It is undisputed that Mitchell Schwartzman did not state a sum certain for his personal injury claim on his form 95 submitted to the Postal Service. Instead, plaintiffs would have us consider their state court complaint, which asserted damages "not in excess of Fifty Thousand ($ 50,000) Dollars," as a sufficient substitute for the sum certain requirement. See Williams v. United States, 693 F.2d 555 (5th Cir. 1983). *fn2" We disagree. Supplying an inexact number such as "less than $ 50,000" does not advance the goals of the sum certain requirement. See Farr, 580 F. Supp. at 1196. In addition, allowing a party to satisfy the statutory prescription by relying on the damage amount stated in a complaint would invert the process outlined in the FTCA. The statute mandates exhausting administrative remedies before turning to the courts - not using court pleadings to fulfill the administrative requirements. See 28 U.S.C. § 2675(a); Farr, 580 F. Supp. at 1196. Mitchell Schwartzman did not provide a sum certain for his personal injuries in his claim form, and this defect was not cured when he filed a complaint in the Court of Common Pleas of Philadelphia County.

 Unlike the personal injury claim, Mitchell Schwartzman's claim form stated an exact amount, that is, $ 7,036.68, for property damage. The United States contends that this item must also fail because it is merely part of the total claim which was not reduced to a sum certain. We are not persuaded. The government had sufficient detail to decide whether or not to make a settlement offer regarding the property damage. We also note that claim form 95 provides separate spaces for recording personal injury and property damages, contradicting the government's own argument that these elements of loss are indivisible. To deem Mitchell Schwartzman's property claim incurably tainted because of the omission with respect to his personal injury claim would amount to "bureaucratic overkill." See Kokaras v. United States, 980 F.2d 20, 23 (1st Cir. 1992); but cf. Robinson v. United States Navy, 342 F. Supp. 381 (E.D. Pa. 1972). He may pursue his recovery for property damage, limited to the $ 7,036.68 demanded in his claim form.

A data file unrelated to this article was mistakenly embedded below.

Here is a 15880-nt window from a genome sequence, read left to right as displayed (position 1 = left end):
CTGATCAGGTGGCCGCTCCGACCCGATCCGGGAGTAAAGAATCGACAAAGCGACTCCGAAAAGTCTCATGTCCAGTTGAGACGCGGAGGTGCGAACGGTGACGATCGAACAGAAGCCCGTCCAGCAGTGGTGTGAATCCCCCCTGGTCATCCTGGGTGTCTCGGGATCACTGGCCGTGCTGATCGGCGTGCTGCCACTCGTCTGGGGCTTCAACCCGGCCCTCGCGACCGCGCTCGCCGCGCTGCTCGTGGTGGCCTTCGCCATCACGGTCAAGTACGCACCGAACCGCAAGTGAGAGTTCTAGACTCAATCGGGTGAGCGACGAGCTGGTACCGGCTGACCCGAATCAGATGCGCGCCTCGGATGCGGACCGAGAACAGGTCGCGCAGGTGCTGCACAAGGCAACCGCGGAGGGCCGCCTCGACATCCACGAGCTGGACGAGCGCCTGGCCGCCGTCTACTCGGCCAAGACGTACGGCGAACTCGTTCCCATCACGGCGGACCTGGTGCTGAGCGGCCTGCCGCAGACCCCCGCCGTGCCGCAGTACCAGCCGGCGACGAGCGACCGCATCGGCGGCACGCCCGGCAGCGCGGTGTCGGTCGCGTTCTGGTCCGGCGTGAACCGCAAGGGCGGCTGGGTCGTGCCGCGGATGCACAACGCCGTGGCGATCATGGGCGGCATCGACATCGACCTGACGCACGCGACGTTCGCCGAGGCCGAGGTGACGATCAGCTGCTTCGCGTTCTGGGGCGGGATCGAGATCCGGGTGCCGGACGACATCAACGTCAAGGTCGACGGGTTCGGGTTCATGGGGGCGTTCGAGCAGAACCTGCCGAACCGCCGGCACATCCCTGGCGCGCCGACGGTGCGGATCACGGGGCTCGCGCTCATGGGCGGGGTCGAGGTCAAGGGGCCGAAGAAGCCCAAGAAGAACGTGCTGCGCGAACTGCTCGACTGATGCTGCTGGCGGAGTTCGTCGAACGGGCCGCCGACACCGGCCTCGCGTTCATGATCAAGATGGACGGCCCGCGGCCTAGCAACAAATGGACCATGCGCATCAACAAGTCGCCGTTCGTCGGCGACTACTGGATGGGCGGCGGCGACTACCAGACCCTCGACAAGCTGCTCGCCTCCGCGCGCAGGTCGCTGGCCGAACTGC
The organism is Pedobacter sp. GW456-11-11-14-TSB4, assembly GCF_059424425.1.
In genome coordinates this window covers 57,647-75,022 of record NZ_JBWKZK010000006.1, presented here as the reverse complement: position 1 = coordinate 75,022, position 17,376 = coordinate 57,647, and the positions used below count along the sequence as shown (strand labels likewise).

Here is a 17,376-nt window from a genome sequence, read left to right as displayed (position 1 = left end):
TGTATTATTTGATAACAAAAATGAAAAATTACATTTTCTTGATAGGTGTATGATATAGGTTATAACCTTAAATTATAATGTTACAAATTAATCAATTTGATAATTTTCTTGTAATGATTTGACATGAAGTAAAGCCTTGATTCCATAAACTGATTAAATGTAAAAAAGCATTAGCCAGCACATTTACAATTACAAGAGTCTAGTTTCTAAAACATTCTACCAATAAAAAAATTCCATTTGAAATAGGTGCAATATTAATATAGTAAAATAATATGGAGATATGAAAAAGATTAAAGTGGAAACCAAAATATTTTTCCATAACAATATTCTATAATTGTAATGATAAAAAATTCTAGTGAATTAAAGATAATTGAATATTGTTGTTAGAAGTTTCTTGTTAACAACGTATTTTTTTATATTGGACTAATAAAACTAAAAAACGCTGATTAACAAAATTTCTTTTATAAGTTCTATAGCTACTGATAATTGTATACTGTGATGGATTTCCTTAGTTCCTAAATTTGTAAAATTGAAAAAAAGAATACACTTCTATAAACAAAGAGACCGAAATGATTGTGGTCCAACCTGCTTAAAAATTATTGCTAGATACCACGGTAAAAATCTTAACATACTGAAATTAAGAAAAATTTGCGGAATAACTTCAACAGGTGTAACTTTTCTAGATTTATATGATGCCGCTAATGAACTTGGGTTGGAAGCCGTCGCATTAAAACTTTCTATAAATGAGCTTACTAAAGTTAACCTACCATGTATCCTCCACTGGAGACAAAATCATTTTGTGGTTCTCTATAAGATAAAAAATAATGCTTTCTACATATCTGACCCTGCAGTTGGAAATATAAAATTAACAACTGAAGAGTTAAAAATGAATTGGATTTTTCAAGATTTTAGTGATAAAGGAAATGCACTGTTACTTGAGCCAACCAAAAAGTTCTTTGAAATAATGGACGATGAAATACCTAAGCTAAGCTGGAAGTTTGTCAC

Finally, we address Deborah Schwartzman's claim for loss of consortium. Unfortunately for her, she never filed any claim with the Postal Service. *fn3" "If a spouse wants to sue the United States for her loss of consortium, she must follow the procedures delineated in the FTCA." Klimaszewski v. United States, 1997 U.S. Dist. LEXIS 4677, Civ.A. No. 96-7093, 1997 WL 177792 at *1 (E.D. Pa. April 9, 1997). She did not follow these procedures.

 The accident occurred on January 22, 1996. Under the FTCA, an administrative claim must be filed within two years of the alleged tort. 28 U.S.C. § 2401(b). Since Mitchell Schwartzman failed to file his personal injury claim and Deborah Schwartzman failed to file any claim at all within that two year period, these claims against the United States are now barred. Accordingly, the motion of the United States to dismiss will be granted as to the plaintiffs' personal injury claims, but denied as to Mitchell Schwartzman's $ 7,036.68 claim for property damage.


 AND NOW, this 26th day of February, 1998, for the reasons set forth in the accompanying Memorandum, it is hereby ORDERED that:

 (1) the motion of the United States to dismiss the claim of Mitchell Schwartzman for personal injuries is GRANTED;

 (2) the motion of the United States to dismiss the claim of Mitchell Schwartzman for property damage is DENIED; and

 (3) the motion of the United States to dismiss the claim of Deborah Schwartzman for loss of consortium is GRANTED.


 Harvey Bartle III